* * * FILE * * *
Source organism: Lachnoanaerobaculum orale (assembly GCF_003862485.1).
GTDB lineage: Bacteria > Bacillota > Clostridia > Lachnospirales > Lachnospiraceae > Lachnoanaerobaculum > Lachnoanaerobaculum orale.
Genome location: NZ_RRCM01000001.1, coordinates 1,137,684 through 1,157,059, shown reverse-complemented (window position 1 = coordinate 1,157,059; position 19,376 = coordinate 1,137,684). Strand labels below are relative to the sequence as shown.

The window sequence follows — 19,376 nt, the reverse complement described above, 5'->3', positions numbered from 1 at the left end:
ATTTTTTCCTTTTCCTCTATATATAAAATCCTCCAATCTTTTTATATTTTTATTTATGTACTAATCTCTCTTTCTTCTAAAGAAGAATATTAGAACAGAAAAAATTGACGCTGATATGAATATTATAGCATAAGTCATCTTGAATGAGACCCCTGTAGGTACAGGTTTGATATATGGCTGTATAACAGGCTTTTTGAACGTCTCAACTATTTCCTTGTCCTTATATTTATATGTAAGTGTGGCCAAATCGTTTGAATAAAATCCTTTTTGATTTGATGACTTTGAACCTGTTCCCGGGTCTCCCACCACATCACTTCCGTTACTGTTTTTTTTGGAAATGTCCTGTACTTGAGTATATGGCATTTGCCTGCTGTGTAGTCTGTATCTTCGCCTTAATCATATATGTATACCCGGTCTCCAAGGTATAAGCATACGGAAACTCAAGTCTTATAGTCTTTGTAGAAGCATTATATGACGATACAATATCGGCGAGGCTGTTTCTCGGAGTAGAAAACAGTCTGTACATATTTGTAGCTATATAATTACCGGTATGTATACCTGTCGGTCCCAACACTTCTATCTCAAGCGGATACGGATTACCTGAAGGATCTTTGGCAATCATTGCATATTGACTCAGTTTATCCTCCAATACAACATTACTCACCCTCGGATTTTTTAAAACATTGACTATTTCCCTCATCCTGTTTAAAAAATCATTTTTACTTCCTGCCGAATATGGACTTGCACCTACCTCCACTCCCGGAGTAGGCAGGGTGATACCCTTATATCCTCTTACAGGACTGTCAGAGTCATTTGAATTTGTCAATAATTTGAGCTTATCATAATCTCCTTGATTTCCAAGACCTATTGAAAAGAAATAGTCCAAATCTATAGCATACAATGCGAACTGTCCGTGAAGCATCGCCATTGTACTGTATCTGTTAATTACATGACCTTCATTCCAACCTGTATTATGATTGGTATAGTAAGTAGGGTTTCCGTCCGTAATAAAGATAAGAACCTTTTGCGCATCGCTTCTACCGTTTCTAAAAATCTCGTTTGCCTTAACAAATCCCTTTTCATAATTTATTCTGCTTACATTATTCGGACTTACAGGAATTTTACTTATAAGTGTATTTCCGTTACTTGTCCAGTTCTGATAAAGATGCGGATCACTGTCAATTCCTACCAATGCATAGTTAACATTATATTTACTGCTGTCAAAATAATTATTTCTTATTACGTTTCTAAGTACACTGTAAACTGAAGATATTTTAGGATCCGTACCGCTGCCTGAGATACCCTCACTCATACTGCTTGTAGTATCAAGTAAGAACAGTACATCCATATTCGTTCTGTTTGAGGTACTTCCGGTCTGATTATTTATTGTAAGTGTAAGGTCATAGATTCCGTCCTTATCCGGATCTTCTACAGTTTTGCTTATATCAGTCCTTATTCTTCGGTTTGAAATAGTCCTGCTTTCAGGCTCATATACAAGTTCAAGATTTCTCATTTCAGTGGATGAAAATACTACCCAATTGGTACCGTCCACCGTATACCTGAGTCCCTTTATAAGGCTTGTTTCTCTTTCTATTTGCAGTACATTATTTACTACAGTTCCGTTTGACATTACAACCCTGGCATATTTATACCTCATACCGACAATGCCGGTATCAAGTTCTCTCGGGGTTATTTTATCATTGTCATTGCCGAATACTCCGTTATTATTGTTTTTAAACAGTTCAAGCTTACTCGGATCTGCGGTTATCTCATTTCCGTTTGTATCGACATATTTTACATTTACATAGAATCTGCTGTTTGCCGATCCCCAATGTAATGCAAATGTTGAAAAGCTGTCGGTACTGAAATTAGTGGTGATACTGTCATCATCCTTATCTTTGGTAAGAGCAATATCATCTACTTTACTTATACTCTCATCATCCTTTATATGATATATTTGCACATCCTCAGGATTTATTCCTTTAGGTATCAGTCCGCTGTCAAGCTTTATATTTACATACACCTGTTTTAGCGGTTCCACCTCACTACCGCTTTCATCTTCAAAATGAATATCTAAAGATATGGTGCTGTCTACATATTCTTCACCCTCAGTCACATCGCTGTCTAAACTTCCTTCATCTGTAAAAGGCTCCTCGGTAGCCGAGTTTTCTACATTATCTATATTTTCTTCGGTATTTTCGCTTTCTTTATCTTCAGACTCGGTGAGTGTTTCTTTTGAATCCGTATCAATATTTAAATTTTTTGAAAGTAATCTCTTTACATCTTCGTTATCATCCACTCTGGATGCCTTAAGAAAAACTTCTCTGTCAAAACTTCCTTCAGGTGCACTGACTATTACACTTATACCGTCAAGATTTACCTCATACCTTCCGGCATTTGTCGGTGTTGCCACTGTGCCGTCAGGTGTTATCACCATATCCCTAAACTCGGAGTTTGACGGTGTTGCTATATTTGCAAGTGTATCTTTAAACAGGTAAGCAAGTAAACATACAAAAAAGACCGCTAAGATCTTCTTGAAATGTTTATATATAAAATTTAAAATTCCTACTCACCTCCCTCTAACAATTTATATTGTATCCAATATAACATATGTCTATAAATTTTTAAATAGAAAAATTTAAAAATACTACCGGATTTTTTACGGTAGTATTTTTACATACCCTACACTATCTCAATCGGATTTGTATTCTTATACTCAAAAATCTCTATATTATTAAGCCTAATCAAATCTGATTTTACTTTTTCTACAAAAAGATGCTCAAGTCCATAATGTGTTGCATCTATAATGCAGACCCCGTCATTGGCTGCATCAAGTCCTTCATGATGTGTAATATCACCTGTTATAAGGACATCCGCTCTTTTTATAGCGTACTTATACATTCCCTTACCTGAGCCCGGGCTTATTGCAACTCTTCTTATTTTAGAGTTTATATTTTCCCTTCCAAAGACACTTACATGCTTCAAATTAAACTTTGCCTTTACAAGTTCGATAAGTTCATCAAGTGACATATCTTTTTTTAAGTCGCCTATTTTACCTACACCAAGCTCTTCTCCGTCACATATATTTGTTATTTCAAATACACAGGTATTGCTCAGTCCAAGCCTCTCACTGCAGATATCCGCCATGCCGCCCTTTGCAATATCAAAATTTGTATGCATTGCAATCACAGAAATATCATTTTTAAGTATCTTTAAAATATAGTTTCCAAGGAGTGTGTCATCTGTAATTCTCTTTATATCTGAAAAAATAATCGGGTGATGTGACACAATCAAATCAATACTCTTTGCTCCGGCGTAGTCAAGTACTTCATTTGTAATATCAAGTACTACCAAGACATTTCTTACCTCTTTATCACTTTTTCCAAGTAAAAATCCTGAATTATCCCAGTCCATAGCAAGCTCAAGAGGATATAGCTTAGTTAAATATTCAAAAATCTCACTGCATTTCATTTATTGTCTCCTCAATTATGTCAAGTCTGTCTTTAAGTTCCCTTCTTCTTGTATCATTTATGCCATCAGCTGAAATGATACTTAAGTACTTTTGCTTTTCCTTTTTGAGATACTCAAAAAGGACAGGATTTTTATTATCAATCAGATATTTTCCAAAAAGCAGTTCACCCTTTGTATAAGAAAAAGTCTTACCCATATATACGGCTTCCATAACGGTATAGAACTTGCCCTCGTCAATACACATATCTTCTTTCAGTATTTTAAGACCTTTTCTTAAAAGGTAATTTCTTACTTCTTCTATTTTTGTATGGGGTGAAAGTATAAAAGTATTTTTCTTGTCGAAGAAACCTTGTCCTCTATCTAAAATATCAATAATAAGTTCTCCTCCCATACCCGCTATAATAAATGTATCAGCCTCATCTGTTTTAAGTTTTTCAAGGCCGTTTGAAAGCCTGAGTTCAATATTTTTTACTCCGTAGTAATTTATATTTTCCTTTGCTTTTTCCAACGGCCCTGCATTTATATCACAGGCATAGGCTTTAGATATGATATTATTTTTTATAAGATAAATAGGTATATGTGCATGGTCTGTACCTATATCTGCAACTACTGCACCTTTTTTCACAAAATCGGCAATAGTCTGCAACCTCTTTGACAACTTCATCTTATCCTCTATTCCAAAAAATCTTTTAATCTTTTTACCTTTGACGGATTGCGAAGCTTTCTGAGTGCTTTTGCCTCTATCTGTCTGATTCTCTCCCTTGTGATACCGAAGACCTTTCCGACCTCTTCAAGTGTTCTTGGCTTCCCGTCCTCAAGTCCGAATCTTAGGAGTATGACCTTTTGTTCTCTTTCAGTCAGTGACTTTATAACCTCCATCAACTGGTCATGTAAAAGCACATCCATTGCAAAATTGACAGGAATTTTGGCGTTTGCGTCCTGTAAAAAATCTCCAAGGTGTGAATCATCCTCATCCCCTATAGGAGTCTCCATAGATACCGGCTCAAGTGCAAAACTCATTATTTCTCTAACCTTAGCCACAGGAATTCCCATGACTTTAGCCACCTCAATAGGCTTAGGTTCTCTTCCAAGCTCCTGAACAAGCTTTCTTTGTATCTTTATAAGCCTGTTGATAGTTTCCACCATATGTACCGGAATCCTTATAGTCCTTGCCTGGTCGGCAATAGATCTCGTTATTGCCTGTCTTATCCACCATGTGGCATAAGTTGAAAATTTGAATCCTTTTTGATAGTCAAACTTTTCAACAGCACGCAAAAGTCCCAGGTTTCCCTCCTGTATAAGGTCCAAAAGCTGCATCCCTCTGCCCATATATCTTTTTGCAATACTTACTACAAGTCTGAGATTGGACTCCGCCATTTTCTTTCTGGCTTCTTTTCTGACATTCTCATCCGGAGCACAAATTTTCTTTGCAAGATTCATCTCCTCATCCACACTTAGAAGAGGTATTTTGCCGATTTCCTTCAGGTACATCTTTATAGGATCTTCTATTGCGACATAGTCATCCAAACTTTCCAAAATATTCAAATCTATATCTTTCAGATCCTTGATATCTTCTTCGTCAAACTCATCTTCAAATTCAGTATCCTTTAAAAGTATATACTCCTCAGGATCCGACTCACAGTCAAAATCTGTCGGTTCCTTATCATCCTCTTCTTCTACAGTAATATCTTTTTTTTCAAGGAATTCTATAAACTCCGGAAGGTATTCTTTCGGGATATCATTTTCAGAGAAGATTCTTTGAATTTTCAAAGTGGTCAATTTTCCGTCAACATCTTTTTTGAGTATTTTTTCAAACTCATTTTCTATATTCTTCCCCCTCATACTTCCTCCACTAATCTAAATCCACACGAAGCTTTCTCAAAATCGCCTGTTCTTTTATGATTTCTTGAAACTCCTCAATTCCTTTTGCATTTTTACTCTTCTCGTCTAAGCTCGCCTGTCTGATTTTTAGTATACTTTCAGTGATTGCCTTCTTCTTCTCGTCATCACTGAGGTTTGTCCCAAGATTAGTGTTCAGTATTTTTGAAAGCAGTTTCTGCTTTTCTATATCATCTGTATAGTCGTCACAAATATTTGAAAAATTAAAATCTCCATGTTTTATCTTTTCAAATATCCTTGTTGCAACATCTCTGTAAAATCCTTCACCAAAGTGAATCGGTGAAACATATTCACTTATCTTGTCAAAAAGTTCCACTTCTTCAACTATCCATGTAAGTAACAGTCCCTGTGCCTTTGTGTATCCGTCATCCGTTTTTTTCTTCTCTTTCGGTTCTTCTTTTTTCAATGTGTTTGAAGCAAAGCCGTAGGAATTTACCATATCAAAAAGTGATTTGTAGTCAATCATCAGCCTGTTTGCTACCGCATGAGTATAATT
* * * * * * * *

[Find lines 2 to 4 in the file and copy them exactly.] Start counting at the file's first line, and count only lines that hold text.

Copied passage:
GTDB lineage: Bacteria > Bacillota > Clostridia > Lachnospirales > Lachnospiraceae > Lachnoanaerobaculum > Lachnoanaerobaculum orale.
Genome location: NZ_RRCM01000001.1, coordinates 1,137,684 through 1,157,059, shown reverse-complemented (window position 1 = coordinate 1,157,059; position 19,376 = coordinate 1,137,684). Strand labels below are relative to the sequence as shown.

The window sequence follows — 19,376 nt, the reverse complement described above, 5'->3', positions numbered from 1 at the left end: